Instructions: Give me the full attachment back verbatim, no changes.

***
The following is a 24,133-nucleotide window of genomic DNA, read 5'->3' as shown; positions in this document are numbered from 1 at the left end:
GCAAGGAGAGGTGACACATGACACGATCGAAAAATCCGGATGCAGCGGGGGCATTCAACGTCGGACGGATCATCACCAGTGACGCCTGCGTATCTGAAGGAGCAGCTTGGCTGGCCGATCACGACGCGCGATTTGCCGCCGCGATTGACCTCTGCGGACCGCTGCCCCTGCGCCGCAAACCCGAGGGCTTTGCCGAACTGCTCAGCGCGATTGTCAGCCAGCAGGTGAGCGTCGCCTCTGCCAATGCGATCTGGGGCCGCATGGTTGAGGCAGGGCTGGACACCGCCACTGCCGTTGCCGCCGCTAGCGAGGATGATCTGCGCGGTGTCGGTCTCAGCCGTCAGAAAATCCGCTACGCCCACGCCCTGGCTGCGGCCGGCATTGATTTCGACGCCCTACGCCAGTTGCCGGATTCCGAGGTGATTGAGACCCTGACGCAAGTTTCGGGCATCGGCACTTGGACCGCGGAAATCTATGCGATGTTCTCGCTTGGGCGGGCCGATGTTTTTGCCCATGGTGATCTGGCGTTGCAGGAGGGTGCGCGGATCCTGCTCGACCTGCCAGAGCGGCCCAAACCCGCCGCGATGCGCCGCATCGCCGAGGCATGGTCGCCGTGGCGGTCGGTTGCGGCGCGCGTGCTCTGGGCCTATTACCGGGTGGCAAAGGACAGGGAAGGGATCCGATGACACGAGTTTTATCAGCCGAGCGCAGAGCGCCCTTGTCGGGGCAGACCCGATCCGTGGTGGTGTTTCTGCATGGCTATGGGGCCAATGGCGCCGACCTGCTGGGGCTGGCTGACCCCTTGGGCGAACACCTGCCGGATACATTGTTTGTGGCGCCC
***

The following is a 24,133-nucleotide window of genomic DNA, read 5'->3' as shown; positions in this document are numbered from 1 at the left end:
GCAAGGAGAGGTGACACATGACACGATCGAAAAATCCGGATGCAGCGGGGGCATTCAACGTCGGACGGATCATCACCAGTGACGCCTGCGTATCTGAAGGAGCAGCTTGGCTGGCCGATCACGACGCGCGATTTGCCGCCGCGATTGACCTCTGCGGACCGCTGCCCCTGCGCCGCAAACCCGAGGGCTTTGCCGAACTGCTCAGCGCGATTGTCAGCCAGCAGGTGAGCGTCGCCTCTGCCAATGCGATCTGGGGCCGCATGGTTGAGGCAGGGCTGGACACCGCCACTGCCGTTGCCGCCGCTAGCGAGGATGATCTGCGCGGTGTCGGTCTCAGCCGTCAGAAAATCCGCTACGCCCACGCCCTGGCTGCGGCCGGCATTGATTTCGACGCCCTACGCCAGTTGCCGGATTCCGAGGTGATTGAGACCCTGACGCAAGTTTCGGGCATCGGCACTTGGACCGCGGAAATCTATGCGATGTTCTCGCTTGGGCGGGCCGATGTTTTTGCCCATGGTGATCTGGCGTTGCAGGAGGGTGCGCGGATCCTGCTCGACCTGCCAGAGCGGCCCAAACCCGCCGCGATGCGCCGCATCGCCGAGGCATGGTCGCCGTGGCGGTCGGTTGCGGCGCGCGTGCTCTGGGCCTATTACCGGGTGGCAAAGGACAGGGAAGGGATCCGATGACACGAGTTTTATCAGCCGAGCGCAGAGCGCCCTTGTCGGGGCAGACCCGATCCGTGGTGGTGTTTCTGCATGGCTATGGGGCCAATGGCGCCGACCTGCTGGGGCTGGCTGACCCCTTGGGCGAACACCTGCCGGATACATTGTTTGTGGCGCCC